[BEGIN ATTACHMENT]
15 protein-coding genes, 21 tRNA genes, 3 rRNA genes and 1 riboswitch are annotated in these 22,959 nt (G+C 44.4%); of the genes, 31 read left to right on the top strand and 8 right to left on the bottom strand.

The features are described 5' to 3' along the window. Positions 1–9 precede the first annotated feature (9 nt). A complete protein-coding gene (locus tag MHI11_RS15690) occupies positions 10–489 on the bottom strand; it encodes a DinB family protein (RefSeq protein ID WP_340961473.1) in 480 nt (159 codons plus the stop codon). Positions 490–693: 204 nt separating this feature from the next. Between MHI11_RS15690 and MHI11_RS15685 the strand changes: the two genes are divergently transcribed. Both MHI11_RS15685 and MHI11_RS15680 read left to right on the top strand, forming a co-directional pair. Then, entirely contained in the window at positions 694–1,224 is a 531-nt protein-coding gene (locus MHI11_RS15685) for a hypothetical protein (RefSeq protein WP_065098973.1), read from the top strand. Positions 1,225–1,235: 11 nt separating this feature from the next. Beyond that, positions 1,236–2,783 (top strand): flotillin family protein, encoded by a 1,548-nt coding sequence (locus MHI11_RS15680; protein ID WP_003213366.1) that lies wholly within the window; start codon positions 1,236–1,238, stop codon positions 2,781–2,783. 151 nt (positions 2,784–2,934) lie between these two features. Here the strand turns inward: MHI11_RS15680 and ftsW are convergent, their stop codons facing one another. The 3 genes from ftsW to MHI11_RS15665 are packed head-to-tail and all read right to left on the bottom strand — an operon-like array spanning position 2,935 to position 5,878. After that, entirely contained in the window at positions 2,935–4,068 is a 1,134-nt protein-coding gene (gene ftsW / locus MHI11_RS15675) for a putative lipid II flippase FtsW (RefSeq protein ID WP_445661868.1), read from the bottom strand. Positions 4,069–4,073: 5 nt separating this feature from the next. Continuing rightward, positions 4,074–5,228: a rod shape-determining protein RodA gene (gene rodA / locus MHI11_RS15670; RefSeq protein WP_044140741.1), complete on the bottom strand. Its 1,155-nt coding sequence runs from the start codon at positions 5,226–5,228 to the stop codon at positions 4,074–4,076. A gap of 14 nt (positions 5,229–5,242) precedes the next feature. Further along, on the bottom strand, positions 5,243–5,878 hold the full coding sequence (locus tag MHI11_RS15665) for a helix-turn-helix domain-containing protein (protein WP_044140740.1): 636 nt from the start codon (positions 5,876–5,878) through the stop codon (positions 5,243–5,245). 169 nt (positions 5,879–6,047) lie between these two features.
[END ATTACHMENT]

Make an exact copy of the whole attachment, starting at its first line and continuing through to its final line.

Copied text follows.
15 protein-coding genes, 21 tRNA genes, 3 rRNA genes and 1 riboswitch are annotated in these 22,959 nt (G+C 44.4%); of the genes, 31 read left to right on the top strand and 8 right to left on the bottom strand.

The features are described 5' to 3' along the window. Positions 1–9 precede the first annotated feature (9 nt). A complete protein-coding gene (locus tag MHI11_RS15690) occupies positions 10–489 on the bottom strand; it encodes a DinB family protein (RefSeq protein ID WP_340961473.1) in 480 nt (159 codons plus the stop codon). Positions 490–693: 204 nt separating this feature from the next. Between MHI11_RS15690 and MHI11_RS15685 the strand changes: the two genes are divergently transcribed. Both MHI11_RS15685 and MHI11_RS15680 read left to right on the top strand, forming a co-directional pair. Then, entirely contained in the window at positions 694–1,224 is a 531-nt protein-coding gene (locus MHI11_RS15685) for a hypothetical protein (RefSeq protein WP_065098973.1), read from the top strand. Positions 1,225–1,235: 11 nt separating this feature from the next. Beyond that, positions 1,236–2,783 (top strand): flotillin family protein, encoded by a 1,548-nt coding sequence (locus MHI11_RS15680; protein ID WP_003213366.1) that lies wholly within the window; start codon positions 1,236–1,238, stop codon positions 2,781–2,783. 151 nt (positions 2,784–2,934) lie between these two features. Here the strand turns inward: MHI11_RS15680 and ftsW are convergent, their stop codons facing one another. The 3 genes from ftsW to MHI11_RS15665 are packed head-to-tail and all read right to left on the bottom strand — an operon-like array spanning position 2,935 to position 5,878. After that, entirely contained in the window at positions 2,935–4,068 is a 1,134-nt protein-coding gene (gene ftsW / locus MHI11_RS15675) for a putative lipid II flippase FtsW (RefSeq protein ID WP_445661868.1), read from the bottom strand. Positions 4,069–4,073: 5 nt separating this feature from the next. Continuing rightward, positions 4,074–5,228: a rod shape-determining protein RodA gene (gene rodA / locus MHI11_RS15670; RefSeq protein WP_044140741.1), complete on the bottom strand. Its 1,155-nt coding sequence runs from the start codon at positions 5,226–5,228 to the stop codon at positions 4,074–4,076. A gap of 14 nt (positions 5,229–5,242) precedes the next feature. Further along, on the bottom strand, positions 5,243–5,878 hold the full coding sequence (locus tag MHI11_RS15665) for a helix-turn-helix domain-containing protein (protein WP_044140740.1): 636 nt from the start codon (positions 5,876–5,878) through the stop codon (positions 5,243–5,245). 169 nt (positions 5,879–6,047) lie between these two features.